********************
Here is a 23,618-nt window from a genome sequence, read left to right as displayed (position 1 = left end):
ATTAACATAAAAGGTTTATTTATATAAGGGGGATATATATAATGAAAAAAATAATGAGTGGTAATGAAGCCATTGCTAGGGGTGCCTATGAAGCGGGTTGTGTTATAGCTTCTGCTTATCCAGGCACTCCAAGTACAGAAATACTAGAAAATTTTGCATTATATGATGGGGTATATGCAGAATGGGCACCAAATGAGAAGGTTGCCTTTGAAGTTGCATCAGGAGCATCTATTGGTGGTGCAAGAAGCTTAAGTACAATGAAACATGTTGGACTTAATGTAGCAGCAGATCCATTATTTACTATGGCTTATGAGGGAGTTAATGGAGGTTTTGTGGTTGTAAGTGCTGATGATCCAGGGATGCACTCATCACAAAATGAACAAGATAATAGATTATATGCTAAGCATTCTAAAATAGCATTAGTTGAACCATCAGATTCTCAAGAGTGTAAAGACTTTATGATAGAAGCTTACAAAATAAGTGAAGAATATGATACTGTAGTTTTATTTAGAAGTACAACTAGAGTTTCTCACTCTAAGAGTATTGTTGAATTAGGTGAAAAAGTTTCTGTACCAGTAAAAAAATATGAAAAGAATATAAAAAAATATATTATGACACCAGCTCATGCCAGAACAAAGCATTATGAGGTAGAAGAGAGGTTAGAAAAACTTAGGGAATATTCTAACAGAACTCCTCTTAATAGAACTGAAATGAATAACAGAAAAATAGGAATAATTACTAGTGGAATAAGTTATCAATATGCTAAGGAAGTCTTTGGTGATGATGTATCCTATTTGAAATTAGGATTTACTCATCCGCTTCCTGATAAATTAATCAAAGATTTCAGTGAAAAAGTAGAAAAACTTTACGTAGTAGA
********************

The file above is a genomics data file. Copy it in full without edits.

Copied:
Here is a 23,618-nt window from a genome sequence, read left to right as displayed (position 1 = left end):
ATTAACATAAAAGGTTTATTTATATAAGGGGGATATATATAATGAAAAAAATAATGAGTGGTAATGAAGCCATTGCTAGGGGTGCCTATGAAGCGGGTTGTGTTATAGCTTCTGCTTATCCAGGCACTCCAAGTACAGAAATACTAGAAAATTTTGCATTATATGATGGGGTATATGCAGAATGGGCACCAAATGAGAAGGTTGCCTTTGAAGTTGCATCAGGAGCATCTATTGGTGGTGCAAGAAGCTTAAGTACAATGAAACATGTTGGACTTAATGTAGCAGCAGATCCATTATTTACTATGGCTTATGAGGGAGTTAATGGAGGTTTTGTGGTTGTAAGTGCTGATGATCCAGGGATGCACTCATCACAAAATGAACAAGATAATAGATTATATGCTAAGCATTCTAAAATAGCATTAGTTGAACCATCAGATTCTCAAGAGTGTAAAGACTTTATGATAGAAGCTTACAAAATAAGTGAAGAATATGATACTGTAGTTTTATTTAGAAGTACAACTAGAGTTTCTCACTCTAAGAGTATTGTTGAATTAGGTGAAAAAGTTTCTGTACCAGTAAAAAAATATGAAAAGAATATAAAAAAATATATTATGACACCAGCTCATGCCAGAACAAAGCATTATGAGGTAGAAGAGAGGTTAGAAAAACTTAGGGAATATTCTAACAGAACTCCTCTTAATAGAACTGAAATGAATAACAGAAAAATAGGAATAATTACTAGTGGAATAAGTTATCAATATGCTAAGGAAGTCTTTGGTGATGATGTATCCTATTTGAAATTAGGATTTACTCATCCGCTTCCTGATAAATTAATCAAAGATTTCAGTGAAAAAGTAGAAAAACTTTACGTAGTAGA